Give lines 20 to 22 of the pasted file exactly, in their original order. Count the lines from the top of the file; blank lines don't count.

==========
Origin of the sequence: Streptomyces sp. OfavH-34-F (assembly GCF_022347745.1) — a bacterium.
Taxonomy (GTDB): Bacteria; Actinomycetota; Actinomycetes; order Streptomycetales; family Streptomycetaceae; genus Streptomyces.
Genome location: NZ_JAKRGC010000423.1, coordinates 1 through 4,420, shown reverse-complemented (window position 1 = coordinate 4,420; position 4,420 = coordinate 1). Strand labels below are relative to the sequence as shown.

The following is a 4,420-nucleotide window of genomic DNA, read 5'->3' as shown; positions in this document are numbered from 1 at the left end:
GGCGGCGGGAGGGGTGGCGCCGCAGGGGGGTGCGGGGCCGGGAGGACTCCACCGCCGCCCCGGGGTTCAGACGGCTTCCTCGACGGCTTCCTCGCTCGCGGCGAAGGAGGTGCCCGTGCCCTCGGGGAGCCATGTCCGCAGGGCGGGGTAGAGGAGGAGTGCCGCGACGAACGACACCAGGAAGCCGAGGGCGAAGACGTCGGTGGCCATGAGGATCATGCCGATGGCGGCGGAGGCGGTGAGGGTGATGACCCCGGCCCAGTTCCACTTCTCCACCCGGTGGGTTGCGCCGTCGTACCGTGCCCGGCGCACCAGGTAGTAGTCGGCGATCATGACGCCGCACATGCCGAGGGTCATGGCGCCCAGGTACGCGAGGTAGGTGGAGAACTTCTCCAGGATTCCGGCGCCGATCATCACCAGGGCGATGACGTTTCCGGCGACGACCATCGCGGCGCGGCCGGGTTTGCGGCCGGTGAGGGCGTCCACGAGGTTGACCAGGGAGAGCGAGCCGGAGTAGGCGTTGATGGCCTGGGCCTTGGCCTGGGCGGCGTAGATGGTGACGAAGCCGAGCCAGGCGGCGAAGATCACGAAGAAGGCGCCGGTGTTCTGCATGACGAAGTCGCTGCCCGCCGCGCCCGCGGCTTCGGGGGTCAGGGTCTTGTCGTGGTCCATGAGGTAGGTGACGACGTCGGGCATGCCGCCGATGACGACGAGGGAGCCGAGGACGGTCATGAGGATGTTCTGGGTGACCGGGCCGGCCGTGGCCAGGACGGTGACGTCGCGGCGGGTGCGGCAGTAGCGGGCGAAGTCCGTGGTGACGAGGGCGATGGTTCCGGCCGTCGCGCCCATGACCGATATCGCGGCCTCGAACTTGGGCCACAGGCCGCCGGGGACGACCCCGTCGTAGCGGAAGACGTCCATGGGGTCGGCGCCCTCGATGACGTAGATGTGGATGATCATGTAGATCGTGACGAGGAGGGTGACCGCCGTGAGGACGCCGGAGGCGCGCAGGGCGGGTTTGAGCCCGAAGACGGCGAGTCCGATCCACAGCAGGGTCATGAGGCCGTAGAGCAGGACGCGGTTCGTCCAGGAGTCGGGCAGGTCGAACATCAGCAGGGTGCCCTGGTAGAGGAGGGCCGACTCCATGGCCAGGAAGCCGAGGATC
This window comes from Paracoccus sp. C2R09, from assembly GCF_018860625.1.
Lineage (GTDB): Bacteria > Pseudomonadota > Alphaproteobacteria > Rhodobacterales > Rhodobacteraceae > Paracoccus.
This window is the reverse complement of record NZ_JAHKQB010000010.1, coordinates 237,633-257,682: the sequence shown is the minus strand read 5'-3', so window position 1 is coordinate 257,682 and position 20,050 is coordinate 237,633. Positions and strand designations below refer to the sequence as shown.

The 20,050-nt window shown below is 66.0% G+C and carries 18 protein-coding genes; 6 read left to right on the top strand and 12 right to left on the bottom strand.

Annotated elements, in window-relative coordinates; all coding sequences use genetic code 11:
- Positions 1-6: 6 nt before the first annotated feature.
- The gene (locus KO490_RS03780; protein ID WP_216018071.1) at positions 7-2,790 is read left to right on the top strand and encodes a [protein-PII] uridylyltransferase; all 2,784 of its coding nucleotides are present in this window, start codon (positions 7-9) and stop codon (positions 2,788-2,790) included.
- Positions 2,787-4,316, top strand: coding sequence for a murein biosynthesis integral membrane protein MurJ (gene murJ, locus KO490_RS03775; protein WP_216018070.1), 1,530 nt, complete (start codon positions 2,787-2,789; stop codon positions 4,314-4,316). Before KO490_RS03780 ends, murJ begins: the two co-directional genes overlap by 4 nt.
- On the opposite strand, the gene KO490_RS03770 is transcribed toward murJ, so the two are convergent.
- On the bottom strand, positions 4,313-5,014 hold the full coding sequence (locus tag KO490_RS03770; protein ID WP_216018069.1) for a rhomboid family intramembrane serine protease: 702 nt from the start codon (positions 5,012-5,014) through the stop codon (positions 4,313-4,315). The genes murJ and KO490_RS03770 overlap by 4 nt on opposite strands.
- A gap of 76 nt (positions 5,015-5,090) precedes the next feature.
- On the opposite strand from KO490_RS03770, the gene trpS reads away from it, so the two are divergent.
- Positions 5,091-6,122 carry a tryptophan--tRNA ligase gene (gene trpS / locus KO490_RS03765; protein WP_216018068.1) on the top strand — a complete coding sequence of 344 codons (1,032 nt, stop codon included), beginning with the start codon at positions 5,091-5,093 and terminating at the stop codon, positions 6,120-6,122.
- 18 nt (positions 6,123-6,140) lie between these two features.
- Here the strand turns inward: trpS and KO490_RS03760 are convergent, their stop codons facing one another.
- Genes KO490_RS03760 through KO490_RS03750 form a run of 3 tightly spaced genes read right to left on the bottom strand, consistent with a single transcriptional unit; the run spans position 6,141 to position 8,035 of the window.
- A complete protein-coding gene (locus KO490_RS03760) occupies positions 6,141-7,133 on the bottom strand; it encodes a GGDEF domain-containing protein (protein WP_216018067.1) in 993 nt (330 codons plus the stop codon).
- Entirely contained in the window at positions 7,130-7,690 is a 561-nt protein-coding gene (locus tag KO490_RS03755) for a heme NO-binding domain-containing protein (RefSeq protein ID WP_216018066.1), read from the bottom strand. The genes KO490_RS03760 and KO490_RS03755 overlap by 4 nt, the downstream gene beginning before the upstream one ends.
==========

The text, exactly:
- Here the strand turns inward: trpS and KO490_RS03760 are convergent, their stop codons facing one another.
- Genes KO490_RS03760 through KO490_RS03750 form a run of 3 tightly spaced genes read right to left on the bottom strand, consistent with a single transcriptional unit; the run spans position 6,141 to position 8,035 of the window.
- A complete protein-coding gene (locus KO490_RS03760) occupies positions 6,141-7,133 on the bottom strand; it encodes a GGDEF domain-containing protein (protein WP_216018067.1) in 993 nt (330 codons plus the stop codon).